According to the Bureau of Labor Statistics, the demand for advanced practice nurses and other MSN-prepared RNs is expected to increase in coming years because of an aging U.S. population and healthcare policy changes. South Carolina is no different from the rest of the country in this regard.
According to the Office of Healthcare Workforce Research for Nursing, 8.2 percent of South Carolina's RNs hold advanced degrees, which is five percent lower than the national average. Most of these are advanced practice nurses such as nurse practitioners, nurse anesthetists, clinical nurse specialists, and certified nurse midwives. Fifty-one percent of advanced practice nurses are employed in South Carolina hospitals, and 26 percent of RNs work in physicians' office and clinics. The South Carolina Department of Health reports that there is a particular need for CRNAs in hospitals, followed by CNSs and NPs. Hospitals are increasing their recruitment efforts for these specialties and even offering higher salaries.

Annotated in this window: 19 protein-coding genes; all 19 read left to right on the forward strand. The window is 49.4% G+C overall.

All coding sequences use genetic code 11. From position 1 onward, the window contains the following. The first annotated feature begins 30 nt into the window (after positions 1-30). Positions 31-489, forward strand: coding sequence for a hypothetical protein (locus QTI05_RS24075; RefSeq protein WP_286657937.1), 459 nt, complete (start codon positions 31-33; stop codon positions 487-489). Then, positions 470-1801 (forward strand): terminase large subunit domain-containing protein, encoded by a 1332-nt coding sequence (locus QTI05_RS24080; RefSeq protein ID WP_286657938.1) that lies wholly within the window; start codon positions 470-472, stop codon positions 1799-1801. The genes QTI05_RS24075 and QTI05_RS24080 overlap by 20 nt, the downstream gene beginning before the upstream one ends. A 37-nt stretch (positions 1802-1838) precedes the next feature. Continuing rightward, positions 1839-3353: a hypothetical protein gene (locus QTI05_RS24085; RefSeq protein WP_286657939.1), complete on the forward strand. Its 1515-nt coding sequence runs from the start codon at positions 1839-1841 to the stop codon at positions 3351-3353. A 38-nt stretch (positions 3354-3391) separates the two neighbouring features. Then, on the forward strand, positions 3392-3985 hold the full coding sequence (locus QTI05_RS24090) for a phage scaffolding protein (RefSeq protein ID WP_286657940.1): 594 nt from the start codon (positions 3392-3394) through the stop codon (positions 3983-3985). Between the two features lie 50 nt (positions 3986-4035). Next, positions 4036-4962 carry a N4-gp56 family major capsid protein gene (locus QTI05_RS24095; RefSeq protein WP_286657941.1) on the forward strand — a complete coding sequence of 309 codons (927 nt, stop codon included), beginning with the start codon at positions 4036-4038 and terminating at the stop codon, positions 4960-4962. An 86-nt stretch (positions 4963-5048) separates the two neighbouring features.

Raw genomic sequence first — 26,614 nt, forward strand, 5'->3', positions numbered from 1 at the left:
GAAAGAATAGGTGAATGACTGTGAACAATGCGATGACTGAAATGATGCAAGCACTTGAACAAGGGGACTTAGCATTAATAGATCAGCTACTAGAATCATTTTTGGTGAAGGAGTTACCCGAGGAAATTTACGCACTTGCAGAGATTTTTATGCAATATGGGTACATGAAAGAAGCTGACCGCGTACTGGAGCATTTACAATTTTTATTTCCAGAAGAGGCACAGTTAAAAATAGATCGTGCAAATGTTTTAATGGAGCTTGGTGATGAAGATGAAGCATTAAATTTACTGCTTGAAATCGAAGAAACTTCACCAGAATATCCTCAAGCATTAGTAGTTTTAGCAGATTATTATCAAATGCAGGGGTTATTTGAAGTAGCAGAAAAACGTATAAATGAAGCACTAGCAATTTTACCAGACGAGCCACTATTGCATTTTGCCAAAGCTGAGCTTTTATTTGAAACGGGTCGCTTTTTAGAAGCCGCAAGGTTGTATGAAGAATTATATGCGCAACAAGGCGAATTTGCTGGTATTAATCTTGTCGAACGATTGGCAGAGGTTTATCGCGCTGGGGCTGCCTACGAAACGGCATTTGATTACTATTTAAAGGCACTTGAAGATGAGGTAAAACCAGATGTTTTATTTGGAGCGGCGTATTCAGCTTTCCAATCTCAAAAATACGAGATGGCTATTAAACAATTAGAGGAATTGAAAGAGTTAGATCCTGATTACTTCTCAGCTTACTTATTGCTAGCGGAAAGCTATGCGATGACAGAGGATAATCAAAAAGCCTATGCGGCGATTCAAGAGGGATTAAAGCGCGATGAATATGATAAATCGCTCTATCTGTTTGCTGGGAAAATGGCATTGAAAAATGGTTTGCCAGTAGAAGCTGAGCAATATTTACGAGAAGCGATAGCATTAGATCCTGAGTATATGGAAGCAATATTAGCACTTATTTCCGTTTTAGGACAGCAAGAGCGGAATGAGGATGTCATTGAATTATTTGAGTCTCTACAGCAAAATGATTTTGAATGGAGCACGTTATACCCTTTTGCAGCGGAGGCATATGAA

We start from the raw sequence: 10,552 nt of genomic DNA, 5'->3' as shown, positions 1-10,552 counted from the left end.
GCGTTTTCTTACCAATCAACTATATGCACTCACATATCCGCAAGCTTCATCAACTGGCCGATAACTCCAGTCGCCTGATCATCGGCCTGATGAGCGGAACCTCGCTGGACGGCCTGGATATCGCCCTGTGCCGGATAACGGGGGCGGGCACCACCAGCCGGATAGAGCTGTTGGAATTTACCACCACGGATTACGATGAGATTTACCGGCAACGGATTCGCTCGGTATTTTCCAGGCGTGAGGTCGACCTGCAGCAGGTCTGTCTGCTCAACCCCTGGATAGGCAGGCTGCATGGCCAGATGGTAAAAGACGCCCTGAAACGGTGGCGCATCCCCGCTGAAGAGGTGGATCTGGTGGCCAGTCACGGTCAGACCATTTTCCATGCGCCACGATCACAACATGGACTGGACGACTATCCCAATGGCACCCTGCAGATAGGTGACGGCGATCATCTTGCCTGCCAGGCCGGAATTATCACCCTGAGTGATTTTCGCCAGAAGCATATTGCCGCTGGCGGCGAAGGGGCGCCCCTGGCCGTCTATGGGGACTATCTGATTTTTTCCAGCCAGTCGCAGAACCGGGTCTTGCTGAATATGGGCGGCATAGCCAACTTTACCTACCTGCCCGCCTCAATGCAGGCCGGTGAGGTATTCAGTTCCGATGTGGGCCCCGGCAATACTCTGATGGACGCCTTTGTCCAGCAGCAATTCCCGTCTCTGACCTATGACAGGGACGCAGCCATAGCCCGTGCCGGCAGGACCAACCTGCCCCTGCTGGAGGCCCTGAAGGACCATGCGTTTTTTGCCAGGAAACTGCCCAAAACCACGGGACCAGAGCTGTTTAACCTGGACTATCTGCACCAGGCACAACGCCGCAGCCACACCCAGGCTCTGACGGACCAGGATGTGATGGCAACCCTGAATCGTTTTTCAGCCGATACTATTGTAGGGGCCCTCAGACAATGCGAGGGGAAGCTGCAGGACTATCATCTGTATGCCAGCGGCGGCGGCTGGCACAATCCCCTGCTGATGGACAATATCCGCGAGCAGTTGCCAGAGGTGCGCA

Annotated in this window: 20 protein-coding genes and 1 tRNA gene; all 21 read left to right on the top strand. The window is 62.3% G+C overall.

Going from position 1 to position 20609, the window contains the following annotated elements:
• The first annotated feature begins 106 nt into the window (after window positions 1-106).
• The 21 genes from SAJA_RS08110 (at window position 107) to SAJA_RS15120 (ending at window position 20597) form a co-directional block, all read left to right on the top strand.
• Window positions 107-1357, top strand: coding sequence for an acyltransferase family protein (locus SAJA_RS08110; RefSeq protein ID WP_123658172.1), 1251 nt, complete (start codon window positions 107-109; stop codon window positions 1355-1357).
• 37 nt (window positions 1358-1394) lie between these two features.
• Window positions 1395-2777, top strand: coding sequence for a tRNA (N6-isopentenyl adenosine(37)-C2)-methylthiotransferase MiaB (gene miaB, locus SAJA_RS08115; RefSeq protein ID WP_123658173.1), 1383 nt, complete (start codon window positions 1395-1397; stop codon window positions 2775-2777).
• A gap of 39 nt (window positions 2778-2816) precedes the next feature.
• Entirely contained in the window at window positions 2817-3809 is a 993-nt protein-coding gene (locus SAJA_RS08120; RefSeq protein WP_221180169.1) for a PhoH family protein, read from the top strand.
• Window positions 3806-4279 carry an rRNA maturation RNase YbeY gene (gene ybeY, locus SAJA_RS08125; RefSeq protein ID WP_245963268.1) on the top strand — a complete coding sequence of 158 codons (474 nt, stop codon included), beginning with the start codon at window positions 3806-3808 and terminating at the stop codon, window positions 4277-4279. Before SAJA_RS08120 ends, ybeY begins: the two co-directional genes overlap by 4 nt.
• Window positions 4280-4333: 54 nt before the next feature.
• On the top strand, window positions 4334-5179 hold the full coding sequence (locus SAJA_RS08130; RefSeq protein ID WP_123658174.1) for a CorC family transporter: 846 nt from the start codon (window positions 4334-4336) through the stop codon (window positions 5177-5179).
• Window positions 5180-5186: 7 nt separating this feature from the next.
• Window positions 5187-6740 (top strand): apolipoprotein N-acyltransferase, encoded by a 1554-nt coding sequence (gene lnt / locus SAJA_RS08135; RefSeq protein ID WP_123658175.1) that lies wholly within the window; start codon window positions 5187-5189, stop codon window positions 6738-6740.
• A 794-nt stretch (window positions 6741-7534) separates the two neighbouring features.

Nursing education is a priority in the state, and in 2007, the Critical Needs Nursing Initiative Act was created to address the nursing faculty shortage. For more information, check out the South Carolina Board of Nursing and the South Carolina Nurses Association.
Programs to consider:
Clemson University (Clemson, SC). Clemson offers a number of MSN tracks in advanced practice, including those with a focus on gerontology. There are also non-clinical tracks such as administration and education.
South University (Columbia, SC). South University offers an online MSN for some tracks that can be completed in as little as 18 months. The job placement rate for graduates is 100 percent.